Andrew Kennedy is the Group Agent and Campaign Director in West Kent. He blogs at Voting and Boating.

Over the years, to either attend or run training events or to speak about Party reform and grouping, I must have visited at least 100 Associations. Something which has always fascinated me is the “collective psychology” of an Association and how this can change, not just from one constituency to another, but often between neighbours – even when they share a council area or are two halves of a large town.

One can immediately tell the kind of Association as soon as you walk through the door. A gentle hum coming from a happy and varied crowd discussing the latest cricket scores, the weather and the best local pub for a spot of lunch lifts the heart as much as stilted rows of puce-faced angry men (each clutching a copy of the rule book) can darken the soul.

A generation ago in Kent there were probably eight “big hitting” Associations; by this I mean Associations with 1,000 or more members and sufficient cash, activists and enthusiasm to campaign effectively and pay their share, with enough money and manpower left over to support their less fortunate neighbours. Now there are perhaps just two or three. Why have these few Associations survived (and in some cases thrived) whilst their neighbours have atrophied? This is particularly interesting when one considers that the electoral arithmetic in terms of vote share and majorities has barely changed in these seats.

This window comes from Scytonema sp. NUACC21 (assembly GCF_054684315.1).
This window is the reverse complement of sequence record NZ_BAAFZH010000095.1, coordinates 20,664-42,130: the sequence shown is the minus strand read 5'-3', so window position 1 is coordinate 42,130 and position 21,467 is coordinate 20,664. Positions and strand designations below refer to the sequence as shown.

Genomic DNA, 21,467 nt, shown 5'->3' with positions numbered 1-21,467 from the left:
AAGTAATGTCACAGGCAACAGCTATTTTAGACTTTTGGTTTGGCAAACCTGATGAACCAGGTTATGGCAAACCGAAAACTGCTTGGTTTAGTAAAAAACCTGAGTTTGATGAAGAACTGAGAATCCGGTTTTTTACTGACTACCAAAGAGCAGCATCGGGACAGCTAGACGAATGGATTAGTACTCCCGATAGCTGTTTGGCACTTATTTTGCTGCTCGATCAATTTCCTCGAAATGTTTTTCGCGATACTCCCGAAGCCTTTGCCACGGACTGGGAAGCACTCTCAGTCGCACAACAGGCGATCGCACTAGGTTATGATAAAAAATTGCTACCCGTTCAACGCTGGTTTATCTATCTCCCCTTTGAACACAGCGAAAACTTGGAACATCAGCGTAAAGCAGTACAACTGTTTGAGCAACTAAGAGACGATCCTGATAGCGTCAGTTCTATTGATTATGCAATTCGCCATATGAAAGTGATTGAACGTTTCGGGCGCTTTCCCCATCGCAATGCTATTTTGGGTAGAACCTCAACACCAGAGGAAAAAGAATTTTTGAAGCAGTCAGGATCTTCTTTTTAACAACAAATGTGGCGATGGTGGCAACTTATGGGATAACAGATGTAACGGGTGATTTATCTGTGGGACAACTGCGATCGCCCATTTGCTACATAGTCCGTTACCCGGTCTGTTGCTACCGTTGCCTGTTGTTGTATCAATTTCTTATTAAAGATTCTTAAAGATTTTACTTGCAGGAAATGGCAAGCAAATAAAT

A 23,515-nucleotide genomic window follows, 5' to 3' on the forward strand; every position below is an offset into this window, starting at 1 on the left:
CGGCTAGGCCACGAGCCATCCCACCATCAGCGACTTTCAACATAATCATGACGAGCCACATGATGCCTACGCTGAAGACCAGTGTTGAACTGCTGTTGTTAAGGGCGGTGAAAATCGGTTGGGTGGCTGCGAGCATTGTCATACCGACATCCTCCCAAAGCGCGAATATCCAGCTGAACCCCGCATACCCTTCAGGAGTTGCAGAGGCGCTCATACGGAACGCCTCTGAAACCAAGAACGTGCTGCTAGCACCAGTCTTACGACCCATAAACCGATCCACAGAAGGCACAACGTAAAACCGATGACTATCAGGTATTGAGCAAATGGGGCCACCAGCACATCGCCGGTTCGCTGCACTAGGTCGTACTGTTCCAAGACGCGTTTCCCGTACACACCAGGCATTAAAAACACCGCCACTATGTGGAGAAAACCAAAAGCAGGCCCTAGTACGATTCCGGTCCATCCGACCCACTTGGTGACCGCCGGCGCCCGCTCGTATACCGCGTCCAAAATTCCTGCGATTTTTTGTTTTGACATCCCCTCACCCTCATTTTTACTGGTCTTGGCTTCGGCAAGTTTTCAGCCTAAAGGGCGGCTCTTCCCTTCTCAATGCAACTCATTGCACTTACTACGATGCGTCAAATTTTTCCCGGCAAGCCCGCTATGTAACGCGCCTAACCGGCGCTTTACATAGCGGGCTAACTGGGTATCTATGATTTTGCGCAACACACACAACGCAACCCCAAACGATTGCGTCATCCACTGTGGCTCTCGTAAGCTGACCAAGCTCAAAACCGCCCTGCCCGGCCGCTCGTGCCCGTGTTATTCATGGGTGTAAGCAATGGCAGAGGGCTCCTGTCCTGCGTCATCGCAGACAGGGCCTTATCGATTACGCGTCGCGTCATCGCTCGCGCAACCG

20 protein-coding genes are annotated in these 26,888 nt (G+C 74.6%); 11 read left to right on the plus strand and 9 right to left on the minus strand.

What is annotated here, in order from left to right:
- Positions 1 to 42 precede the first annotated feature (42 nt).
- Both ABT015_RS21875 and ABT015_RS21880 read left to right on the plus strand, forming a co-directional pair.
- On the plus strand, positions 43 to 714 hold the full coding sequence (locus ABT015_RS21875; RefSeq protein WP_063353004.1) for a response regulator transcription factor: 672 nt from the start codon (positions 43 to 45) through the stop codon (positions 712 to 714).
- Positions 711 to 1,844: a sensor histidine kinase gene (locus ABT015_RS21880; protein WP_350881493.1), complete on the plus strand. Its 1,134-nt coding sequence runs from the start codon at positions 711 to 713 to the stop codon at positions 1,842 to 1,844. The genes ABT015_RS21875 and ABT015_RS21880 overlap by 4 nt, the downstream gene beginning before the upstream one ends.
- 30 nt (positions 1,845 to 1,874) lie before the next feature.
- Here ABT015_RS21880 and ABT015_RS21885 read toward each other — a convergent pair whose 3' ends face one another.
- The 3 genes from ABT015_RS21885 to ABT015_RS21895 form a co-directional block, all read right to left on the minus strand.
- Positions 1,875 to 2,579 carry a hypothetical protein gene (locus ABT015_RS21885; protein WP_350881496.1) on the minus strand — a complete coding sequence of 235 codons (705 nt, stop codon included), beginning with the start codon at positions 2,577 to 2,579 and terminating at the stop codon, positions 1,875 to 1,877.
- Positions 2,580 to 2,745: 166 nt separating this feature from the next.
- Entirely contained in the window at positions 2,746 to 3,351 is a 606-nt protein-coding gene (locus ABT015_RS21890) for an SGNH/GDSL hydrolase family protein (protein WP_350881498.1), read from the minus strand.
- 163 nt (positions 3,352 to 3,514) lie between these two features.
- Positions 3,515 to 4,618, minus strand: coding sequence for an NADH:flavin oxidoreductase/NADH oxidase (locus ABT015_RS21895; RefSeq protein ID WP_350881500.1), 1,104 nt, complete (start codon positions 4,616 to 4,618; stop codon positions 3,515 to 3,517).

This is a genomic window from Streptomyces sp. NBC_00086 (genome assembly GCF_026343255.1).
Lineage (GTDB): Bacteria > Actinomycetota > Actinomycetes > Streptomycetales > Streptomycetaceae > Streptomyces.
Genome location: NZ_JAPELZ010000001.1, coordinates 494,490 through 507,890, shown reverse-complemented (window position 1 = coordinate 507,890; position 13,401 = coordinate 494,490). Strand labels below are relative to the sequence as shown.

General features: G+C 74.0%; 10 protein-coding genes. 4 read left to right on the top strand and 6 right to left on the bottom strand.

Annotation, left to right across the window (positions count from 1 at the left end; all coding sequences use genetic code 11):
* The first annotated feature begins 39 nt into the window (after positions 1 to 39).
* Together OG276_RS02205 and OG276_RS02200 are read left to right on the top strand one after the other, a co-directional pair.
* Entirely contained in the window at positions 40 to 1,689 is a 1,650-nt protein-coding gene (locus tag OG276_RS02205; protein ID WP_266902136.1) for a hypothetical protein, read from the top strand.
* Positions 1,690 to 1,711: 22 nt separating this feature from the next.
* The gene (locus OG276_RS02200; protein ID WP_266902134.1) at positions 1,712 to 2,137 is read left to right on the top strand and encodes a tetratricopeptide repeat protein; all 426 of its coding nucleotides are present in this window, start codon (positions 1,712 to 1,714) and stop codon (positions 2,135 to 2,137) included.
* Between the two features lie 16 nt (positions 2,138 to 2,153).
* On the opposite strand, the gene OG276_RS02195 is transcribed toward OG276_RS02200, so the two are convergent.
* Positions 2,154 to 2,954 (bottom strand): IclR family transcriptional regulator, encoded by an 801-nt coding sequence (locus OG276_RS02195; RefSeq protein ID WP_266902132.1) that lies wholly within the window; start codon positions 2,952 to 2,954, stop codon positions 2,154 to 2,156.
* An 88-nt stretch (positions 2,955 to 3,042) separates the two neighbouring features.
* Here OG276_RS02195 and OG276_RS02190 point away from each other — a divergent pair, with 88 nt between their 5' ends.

Many years ago, when I first moved to Kent, I asked my predecessor as Agent “what is the membership of Tonbridge & Malling like?” She asked what I meant. “Are they Thatcherite? Hangers and floggers? Socially liberal? Libertarians? One Nation?”  She looked a bit pained at the vulgar simplicity of my question. “They are none of those things, they are just a group of very nice people.” I remember at the time thinking her reply was a bit of a cop-out, but over the years I have grown not only to understand but also to appreciate just what she meant, and how important this was. I have no doubt that Tonbridge & Malling is not alone in this, but they are a wonderful example of how a balanced membership, for whom politics is an important but not defining issue in their lives, leads to a happier and more welcoming group.

However, another Association I know prides itself on always enjoying a “full and frank discussion”. Sadly, this full and frank discussion really means that the county councillors distrust the borough councillors, the rural members dislike the townies, the old members patronise the new ones, the new Management Committee is suspicious of the old Management Committee whom they think (probably correctly) are undermining them and planning a coup, and where every point, however innocently made, must be dissected for any hint of hidden malice. There is a very thin line between “full and frank” and “dysfunctional and unpleasant” and as the clock ticks invariably past the call for “last orders” I sometimes wonder what side of the line they are on. I once asked if they thought their enjoyment of a “full and frank discussion” was in any way linked to the fact they delivered fewer leaflets, knocked on fewer doors and consistently produced the worst election results. They didn’t.